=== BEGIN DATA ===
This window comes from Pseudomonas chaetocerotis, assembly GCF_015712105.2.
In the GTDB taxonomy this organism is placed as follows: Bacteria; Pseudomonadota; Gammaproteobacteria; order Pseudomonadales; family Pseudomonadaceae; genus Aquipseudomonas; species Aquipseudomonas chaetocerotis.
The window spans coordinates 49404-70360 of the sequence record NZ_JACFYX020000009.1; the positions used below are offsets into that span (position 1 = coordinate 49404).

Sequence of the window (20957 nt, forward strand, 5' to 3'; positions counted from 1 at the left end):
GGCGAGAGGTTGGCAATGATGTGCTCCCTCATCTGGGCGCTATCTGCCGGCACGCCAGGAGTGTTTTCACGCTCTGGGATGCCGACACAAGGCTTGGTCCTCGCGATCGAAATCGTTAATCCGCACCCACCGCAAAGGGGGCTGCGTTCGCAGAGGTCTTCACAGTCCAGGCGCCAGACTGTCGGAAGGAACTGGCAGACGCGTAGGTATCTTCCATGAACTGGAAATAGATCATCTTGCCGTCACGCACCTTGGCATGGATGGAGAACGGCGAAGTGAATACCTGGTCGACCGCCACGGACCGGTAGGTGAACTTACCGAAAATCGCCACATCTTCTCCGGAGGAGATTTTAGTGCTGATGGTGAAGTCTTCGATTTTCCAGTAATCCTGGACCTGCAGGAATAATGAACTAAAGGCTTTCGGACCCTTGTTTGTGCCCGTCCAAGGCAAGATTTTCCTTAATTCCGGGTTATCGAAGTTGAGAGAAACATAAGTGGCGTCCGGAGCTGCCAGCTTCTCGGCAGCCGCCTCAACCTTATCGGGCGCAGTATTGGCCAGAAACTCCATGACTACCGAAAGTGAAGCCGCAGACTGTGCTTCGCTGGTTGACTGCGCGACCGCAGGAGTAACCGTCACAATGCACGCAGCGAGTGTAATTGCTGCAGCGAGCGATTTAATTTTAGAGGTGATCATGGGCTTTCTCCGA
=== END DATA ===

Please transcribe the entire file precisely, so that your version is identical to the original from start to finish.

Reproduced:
This window comes from Pseudomonas chaetocerotis, assembly GCF_015712105.2.
In the GTDB taxonomy this organism is placed as follows: Bacteria; Pseudomonadota; Gammaproteobacteria; order Pseudomonadales; family Pseudomonadaceae; genus Aquipseudomonas; species Aquipseudomonas chaetocerotis.
The window spans coordinates 49404-70360 of the sequence record NZ_JACFYX020000009.1; the positions used below are offsets into that span (position 1 = coordinate 49404).

Sequence of the window (20957 nt, forward strand, 5' to 3'; positions counted from 1 at the left end):
GGCGAGAGGTTGGCAATGATGTGCTCCCTCATCTGGGCGCTATCTGCCGGCACGCCAGGAGTGTTTTCACGCTCTGGGATGCCGACACAAGGCTTGGTCCTCGCGATCGAAATCGTTAATCCGCACCCACCGCAAAGGGGGCTGCGTTCGCAGAGGTCTTCACAGTCCAGGCGCCAGACTGTCGGAAGGAACTGGCAGACGCGTAGGTATCTTCCATGAACTGGAAATAGATCATCTTGCCGTCACGCACCTTGGCATGGATGGAGAACGGCGAAGTGAATACCTGGTCGACCGCCACGGACCGGTAGGTGAACTTACCGAAAATCGCCACATCTTCTCCGGAGGAGATTTTAGTGCTGATGGTGAAGTCTTCGATTTTCCAGTAATCCTGGACCTGCAGGAATAATGAACTAAAGGCTTTCGGACCCTTGTTTGTGCCCGTCCAAGGCAAGATTTTCCTTAATTCCGGGTTATCGAAGTTGAGAGAAACATAAGTGGCGTCCGGAGCTGCCAGCTTCTCGGCAGCCGCCTCAACCTTATCGGGCGCAGTATTGGCCAGAAACTCCATGACTACCGAAAGTGAAGCCGCAGACTGTGCTTCGCTGGTTGACTGCGCGACCGCAGGAGTAACCGTCACAATGCACGCAGCGAGTGTAATTGCTGCAGCGAGCGATTTAATTTTAGAGGTGATCATGGGCTTTCTCCGA